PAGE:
How to Extend the Life of Your Septic Drain Field
One of the most important components of a septic system is the drain field. Also known as a “leach” field, sometimes just looking at the drain field can help you to determine the health of the septic system as a whole. It is important to take care of your drain field and ensure that it is properly protected from things that can hinder its effectiveness, as it is a vital part of the septic process.
What a Drain Field is and How It Works
The drain field is the part of your septic system where the waste water emerges after passing through your septic tank for the final phase in the cleansing and filtration process. Contaminants and other impurities are removed from the waste water by the drain field, making it safe to enter the local ground water.
The septic drain field removes any organic materials that might yet remain after the waste water has made its way through the septic tank. It utilizes a very basic, yet highly efficient, microbial ecosystem for this part of the process. A drain field consists of a specific layout of trenches that contain a series of perforated pipes that come from the septic tank. The waste water flows over gravel or other porous material, which is covered by a layer of soil to protect it from animals and surface runoff water.
Signs That Your Septic System Needs Help
While there are some fairly obvious signs that a septic system is in need of repair or has failed, such as sewage coming up inside the house through all the drains, showers and toilets, your drain field is also a sort of thermostat that lets you know how effective your septic system is functioning.
Take a look at your septic drain field:
- If there are boggy or wet areas that just don’t seem to dry up and go away after runoff water from seasonal rain storms is gone, you might have a failed septic system.
- If there are areas of the grass that is planted on top of your drain field that are particularly green or lush compared to the rest of the surrounding property, you might have a leak or back-up occurring in your drain field.
- If you notice an unusual smell coming from your drain field, it’s time to call a septic system specialist.
- If you see bits of organic material or other waste that would typically go down your home’s drains coming up through the drain field, chances are you are experiencing a clog or even a failed septic system.
These are just some of the signs and symptoms that you can look for when checking out your drain field. While some issues might just be indicative that you need to stay on top of drain field maintenance, most will have something directly to do with the health and effectiveness of your overall septic system. It pays to check out your drain field on a regular basis.
Drain Field Maintenance
There are a lot of things that can cause a septic system to malfunction or fail. Most septic system experts and service technicians will tell you that even if your home has been designed for use with a garbage disposal, that you should refrain from using one with a septic system. The reason is simple: just by using a garbage disposal, as opposed to composting organic waste from the kitchen or disposing of it in a trash can, a typical household will increase the amount of sludge and solids in their septic tank by over 50 percent.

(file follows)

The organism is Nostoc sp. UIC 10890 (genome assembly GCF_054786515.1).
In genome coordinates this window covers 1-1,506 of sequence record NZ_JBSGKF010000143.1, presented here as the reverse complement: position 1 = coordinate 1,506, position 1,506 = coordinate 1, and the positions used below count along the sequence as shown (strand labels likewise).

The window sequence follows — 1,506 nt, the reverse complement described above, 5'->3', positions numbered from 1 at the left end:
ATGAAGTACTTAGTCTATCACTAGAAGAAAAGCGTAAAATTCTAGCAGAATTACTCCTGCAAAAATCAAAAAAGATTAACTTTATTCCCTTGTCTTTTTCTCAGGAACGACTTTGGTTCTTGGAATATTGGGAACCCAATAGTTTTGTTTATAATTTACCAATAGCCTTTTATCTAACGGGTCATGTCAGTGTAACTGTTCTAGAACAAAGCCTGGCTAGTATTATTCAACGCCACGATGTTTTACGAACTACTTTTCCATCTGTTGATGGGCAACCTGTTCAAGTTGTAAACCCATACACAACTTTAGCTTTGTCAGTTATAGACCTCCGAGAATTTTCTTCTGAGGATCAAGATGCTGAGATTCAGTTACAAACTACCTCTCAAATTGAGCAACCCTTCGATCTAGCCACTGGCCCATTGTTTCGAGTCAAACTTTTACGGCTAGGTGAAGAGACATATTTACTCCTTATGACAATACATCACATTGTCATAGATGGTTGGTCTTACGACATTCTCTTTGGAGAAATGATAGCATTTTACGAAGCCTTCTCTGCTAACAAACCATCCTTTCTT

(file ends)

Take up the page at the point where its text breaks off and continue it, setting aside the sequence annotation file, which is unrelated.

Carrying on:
Because seemingly small changes in use and habit can have such an impact on the overall health of your septic system, it is important to hire a professional septic service to provide regular check-ups and drain field maintenance. If maintained correctly, the average drain field should last somewhere between 25-30 years and still be functioning efficiently.
In addition to taking care of the landscape that is above your drain field, keeping trees and bushes away from the area to prevent the spreading of roots, there are things you can do inside your home that contribute to your septic drain field’s overall health. Some of these things are simple and even common sense for the most part; while others might be “news” to homeowners who are dealing with a septic system for the first time.
Most of the behaviors and habits that homeowners need to remember with regard to taking care of their septic system and drain field maintenance have more to do with water use and disposal habits than anything else. Be aware of the amount of water that you are using in your home. Avoid doing activities that use a lot of water all at the same time, such as washing dishes and doing several loads of laundry. In fact, it is better to do a load of laundry a day than it is to save it all up for the weekend.
Get Professional Drain Field Maintenance Service
For homeowners living in the Southeastern Massachusetts, Cape Cod or Rhode Island areas, as well as Maine and New Hampshire, contact Septic Preservation Services. With over 15 years of direct experience working with commercial and residential customers in the Southcoast region, SPS is the clear choice for preventative maintenance, septic system service, drain field maintenance and septic repairs.
Septic Preservation Services is licensed and certified to provide Title 5 Inspections in Massachusetts and required Rhode Island Town Inspections. In addition, SPS can do a private assessment of your septic system to help you know the age, effectiveness and efficiency of your current equipment to help determine whether its time to upgrade or set up a new septic drain field. Call Septic Preservation today at 877-378-4279 or visit www.septicpreservation.com to get started!